Dying to Conquer Everest

Dying to conquer Everest

Why more people will die due to a lack of understanding about the dangers of high altitude as they bid to reach the top of the world

We have just witnessed another deadly week in the most deadly of environments. The discovery of the bodies of two Indian climbers high on Everest, the world’s highest mountain, has brought the death toll in Nepal to five.

Paresh Nath and Goutam Ghosh from West Bengal have been missing since Saturday in Everest’s so-called “death zone”. That follows the death of another Indian climber, Subhash Paul, who was on the same expedition as Nath and Ghosh. Australian woman Maria Strydom, 34, and Dutch climber Eric Ary Arnold, 35, both died as they descended the mountain, while a sixth climber, Sunita Hazra, also from the Indian expedition, has been airlifted to hospital in Kathmandu, where her condition is described as serious.

Activities on the mountain have settled back into a more normal rhythm following the double disasters of last April’s earthquake in Nepal, which killed 8,000 people with 18 at Everest base camp alone, and the avalanche the year before which claimed the lives of 16 Sherpas in the Khumbu Icefall.

However, these latest deaths prove that as long as people with limited climbing and altitude experience are allowed to push their limits in a bid to stand on the highest point on the planet, we are going to continue to see deaths on Mount Everest.

Each year, there is a couple of week period, generally towards the end of May, which climbers are making their attempts at reaching the summit of the world’s highest point.  During this window in May each year, the monsoon comes in from in India, bringing in warm air and pushing the jet stream off the summit of Everest, allowing climbers to sneak up to the top and hopefully back down safely again.  Mount Everest is hit with hurricane force winds 300 days a year, and usually the last few weeks in May, are some of the days of the year that climbers can make this journey to the summit.

One of the biggest reasons that people are not surviving the climb of Mount Everest is due to the extreme altitude that your body will have to endure.  Many climbers are attempting Everest, with little understanding of how their body will react to the low levels of oxygen above 8,000m / 26,000 feet. A fact that is not commonly known to many people is that above 5,500m or 18,000 feet, nothing lives and nothing can survive.  Once you cross into this height, you are entering into the lower realm of the death zone, which means that your body is slowly dying, and no one can fully acclimatize above this height.  Either your body reacts well to the lower levels of oxygen or it doesn’t, and if you have not been in those environments before and learned how your body will react, you cannot properly prepare.  If a climber does not take enough time to slowly adjust to the lack of oxygen above 5,500m, then they run the risk of serious altitude issues, which can then result in death.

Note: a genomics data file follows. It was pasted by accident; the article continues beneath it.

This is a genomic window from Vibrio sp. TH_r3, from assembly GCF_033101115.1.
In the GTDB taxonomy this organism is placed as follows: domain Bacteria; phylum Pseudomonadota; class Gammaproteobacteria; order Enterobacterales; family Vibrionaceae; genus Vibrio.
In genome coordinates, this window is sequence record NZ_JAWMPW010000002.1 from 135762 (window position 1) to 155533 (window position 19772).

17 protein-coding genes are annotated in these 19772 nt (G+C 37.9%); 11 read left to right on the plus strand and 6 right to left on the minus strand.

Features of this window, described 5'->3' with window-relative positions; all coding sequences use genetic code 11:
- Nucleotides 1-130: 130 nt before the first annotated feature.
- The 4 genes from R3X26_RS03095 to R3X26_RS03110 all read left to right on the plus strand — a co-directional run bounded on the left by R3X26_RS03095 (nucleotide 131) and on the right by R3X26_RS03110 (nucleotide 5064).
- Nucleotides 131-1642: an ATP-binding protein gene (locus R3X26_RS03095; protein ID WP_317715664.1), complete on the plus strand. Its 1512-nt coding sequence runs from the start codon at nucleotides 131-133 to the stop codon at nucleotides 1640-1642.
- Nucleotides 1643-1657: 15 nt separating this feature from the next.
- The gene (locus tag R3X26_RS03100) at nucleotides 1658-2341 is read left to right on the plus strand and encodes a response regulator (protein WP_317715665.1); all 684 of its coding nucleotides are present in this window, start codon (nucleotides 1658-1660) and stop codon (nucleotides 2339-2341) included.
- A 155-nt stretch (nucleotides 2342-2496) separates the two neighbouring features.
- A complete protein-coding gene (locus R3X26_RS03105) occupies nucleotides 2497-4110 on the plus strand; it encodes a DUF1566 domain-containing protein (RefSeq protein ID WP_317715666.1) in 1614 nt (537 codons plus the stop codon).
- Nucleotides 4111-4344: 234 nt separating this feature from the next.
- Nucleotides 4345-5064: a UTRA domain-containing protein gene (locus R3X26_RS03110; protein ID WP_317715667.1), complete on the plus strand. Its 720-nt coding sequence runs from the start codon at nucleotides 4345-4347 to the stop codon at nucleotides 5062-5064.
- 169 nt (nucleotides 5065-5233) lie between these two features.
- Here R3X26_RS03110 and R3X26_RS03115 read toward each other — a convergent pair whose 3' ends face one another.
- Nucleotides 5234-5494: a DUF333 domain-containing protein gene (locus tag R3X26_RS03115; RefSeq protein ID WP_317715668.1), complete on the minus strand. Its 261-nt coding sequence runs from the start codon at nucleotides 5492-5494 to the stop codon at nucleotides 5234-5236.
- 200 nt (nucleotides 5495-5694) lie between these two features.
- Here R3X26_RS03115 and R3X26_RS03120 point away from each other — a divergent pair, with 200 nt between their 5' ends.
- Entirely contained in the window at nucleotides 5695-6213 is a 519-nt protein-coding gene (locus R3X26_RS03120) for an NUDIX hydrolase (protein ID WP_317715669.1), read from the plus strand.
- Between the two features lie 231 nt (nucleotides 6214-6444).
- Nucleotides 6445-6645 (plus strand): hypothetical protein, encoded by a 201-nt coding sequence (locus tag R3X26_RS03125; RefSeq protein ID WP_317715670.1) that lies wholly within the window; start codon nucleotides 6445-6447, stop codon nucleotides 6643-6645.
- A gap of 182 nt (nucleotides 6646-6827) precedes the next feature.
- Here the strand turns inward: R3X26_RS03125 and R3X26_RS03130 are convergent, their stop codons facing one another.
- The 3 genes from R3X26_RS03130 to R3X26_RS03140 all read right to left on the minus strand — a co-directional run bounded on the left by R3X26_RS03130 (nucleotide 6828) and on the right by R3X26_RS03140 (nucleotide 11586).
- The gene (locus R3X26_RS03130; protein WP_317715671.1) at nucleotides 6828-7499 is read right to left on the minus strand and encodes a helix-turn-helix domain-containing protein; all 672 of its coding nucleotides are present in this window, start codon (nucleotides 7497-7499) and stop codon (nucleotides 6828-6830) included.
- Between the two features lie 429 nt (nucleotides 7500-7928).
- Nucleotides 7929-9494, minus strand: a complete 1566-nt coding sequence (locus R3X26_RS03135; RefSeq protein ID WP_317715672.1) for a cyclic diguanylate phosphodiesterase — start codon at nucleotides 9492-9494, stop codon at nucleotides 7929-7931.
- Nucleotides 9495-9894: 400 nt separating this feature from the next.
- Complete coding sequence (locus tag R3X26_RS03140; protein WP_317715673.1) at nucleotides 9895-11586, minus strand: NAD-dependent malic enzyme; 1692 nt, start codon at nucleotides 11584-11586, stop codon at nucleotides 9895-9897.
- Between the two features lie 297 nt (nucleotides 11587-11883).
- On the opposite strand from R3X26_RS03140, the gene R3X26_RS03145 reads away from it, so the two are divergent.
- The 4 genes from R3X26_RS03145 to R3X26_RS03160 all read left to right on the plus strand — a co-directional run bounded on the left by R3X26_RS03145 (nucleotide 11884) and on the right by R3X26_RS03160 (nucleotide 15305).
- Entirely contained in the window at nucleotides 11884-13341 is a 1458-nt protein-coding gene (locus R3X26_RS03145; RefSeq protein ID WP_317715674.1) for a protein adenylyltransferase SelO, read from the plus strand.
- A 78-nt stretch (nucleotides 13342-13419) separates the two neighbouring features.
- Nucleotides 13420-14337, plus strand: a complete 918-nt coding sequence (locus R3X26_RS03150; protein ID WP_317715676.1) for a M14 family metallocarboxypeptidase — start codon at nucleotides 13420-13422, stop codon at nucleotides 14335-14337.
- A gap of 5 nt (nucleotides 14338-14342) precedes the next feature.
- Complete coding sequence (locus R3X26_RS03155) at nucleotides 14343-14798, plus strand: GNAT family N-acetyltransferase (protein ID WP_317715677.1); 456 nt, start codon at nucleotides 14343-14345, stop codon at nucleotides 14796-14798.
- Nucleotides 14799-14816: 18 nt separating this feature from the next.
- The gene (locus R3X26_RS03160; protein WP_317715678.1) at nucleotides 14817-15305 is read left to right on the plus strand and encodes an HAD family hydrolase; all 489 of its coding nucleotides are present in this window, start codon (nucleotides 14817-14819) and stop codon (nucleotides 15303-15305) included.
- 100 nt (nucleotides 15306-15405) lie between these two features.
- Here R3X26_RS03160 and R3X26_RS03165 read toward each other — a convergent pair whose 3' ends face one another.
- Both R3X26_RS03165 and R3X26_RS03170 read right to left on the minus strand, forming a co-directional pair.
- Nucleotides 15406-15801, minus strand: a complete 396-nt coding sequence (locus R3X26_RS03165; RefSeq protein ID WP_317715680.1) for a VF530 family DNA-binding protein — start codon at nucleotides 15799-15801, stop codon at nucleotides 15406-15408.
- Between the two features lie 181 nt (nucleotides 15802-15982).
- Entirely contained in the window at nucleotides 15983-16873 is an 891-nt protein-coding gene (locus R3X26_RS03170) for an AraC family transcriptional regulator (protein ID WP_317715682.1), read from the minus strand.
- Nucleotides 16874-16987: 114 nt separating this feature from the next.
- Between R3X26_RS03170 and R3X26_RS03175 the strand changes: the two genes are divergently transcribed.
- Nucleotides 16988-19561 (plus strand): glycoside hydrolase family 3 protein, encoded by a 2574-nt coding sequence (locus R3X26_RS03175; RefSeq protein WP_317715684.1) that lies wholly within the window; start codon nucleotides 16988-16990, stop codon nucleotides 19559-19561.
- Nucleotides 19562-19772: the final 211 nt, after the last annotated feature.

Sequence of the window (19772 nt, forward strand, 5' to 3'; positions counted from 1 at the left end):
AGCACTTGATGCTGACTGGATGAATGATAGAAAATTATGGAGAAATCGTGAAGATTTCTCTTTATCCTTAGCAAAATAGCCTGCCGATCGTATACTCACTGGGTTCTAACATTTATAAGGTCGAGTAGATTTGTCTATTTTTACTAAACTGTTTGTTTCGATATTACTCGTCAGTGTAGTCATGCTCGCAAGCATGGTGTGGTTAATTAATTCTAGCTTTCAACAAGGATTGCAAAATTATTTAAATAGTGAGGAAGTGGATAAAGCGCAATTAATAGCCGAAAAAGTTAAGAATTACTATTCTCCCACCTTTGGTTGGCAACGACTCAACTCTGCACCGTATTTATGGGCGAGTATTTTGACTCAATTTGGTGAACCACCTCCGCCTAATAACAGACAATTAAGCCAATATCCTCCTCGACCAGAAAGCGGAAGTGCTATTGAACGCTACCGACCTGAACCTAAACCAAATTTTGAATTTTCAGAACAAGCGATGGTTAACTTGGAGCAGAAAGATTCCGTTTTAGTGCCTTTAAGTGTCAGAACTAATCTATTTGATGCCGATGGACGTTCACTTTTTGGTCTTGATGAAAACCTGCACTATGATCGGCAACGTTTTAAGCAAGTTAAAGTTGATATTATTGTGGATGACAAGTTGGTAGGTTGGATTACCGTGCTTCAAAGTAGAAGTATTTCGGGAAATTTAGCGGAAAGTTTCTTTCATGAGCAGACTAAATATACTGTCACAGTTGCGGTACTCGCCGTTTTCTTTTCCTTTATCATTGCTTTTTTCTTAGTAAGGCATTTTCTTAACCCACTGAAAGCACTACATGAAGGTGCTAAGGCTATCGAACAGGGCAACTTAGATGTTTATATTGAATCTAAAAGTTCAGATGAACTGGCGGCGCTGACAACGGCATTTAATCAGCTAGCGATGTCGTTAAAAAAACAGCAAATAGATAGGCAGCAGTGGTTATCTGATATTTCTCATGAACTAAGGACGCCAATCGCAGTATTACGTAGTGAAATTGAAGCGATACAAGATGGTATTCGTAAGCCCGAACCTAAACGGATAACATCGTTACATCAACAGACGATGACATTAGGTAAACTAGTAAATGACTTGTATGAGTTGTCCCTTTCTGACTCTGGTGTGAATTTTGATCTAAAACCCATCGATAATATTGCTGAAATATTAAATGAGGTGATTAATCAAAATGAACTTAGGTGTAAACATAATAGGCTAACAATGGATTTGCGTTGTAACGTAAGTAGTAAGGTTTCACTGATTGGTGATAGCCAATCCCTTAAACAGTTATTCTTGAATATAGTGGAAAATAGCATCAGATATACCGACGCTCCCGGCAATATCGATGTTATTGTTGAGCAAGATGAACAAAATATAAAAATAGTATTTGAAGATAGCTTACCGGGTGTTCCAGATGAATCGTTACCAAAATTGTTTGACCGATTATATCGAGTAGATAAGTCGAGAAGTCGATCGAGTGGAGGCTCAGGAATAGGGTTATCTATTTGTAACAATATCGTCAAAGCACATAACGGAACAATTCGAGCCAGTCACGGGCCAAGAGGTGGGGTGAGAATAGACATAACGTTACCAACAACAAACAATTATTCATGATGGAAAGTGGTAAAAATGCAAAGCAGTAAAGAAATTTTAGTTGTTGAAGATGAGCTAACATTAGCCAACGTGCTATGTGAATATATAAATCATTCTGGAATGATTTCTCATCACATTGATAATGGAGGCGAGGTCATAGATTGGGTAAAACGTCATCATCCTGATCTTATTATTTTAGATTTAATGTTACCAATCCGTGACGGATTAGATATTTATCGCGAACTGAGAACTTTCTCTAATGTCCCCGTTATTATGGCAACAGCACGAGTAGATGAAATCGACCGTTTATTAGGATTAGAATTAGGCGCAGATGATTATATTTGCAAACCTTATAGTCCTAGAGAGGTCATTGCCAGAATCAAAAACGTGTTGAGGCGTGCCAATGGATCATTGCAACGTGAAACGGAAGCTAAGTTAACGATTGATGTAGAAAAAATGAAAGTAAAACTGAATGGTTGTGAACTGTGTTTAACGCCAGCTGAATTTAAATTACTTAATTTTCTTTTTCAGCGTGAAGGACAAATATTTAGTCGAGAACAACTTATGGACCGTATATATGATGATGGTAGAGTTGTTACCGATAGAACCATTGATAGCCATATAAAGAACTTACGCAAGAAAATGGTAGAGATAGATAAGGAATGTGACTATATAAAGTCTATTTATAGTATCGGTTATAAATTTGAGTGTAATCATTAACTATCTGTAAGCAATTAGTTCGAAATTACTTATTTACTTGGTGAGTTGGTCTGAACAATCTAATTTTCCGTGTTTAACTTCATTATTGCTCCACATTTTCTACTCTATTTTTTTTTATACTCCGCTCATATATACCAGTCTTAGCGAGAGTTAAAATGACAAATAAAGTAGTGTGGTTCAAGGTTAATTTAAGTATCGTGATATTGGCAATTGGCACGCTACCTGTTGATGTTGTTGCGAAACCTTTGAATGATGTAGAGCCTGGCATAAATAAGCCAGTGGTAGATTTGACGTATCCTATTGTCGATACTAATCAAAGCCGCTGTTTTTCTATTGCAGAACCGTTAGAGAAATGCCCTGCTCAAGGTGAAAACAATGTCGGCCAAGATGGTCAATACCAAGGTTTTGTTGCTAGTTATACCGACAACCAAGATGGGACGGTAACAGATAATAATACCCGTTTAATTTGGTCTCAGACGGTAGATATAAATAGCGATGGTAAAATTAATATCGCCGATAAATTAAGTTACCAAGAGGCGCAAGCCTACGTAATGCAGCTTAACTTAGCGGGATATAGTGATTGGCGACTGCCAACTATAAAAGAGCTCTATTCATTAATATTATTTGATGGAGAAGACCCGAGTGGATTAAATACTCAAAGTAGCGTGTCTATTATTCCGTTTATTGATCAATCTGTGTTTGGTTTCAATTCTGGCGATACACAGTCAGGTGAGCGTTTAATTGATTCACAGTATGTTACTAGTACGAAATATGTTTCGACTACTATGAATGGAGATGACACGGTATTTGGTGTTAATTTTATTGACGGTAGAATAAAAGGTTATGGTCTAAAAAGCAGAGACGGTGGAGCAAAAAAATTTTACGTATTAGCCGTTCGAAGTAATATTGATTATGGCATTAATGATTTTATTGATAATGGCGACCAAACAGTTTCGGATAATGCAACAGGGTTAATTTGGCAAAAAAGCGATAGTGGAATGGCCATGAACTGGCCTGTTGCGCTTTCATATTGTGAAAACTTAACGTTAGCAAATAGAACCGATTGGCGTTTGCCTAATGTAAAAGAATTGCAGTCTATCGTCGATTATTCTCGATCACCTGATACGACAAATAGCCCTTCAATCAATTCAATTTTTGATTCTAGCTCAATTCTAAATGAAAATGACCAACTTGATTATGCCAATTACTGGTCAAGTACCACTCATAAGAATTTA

At sea level we have 100% oxygen for our organs and muscles to function with.  On the top of Ben Nevis, Scotland’s highest point, there is 88% oxygen, at Everest base camp there is 53% oxygen, and on the top of Mount Everest there is only 33% oxygen in the atmosphere for our bodies to use.  Going to altitude is cumulative, meaning that the higher you go the more difficult it is for your body to adjust.  Some people can travel from sea level straight to 3,000m quiet easily, they may only suffer from a headache or mild sickness, but if you were to travel straight to 5,364m, the height of Everest Base Camp, you would be dead within 24 hours. If you were transported to the summit of Everest from sea level, you would be dead in less than five minutes.  Every individual body reacts differently at altitude, I have personally seen people getting sick as low as 1,400m, so this is a warning to people considering going to high altitude.  Building up experience gradually is essential to limiting ones chances of getting altitude sickness.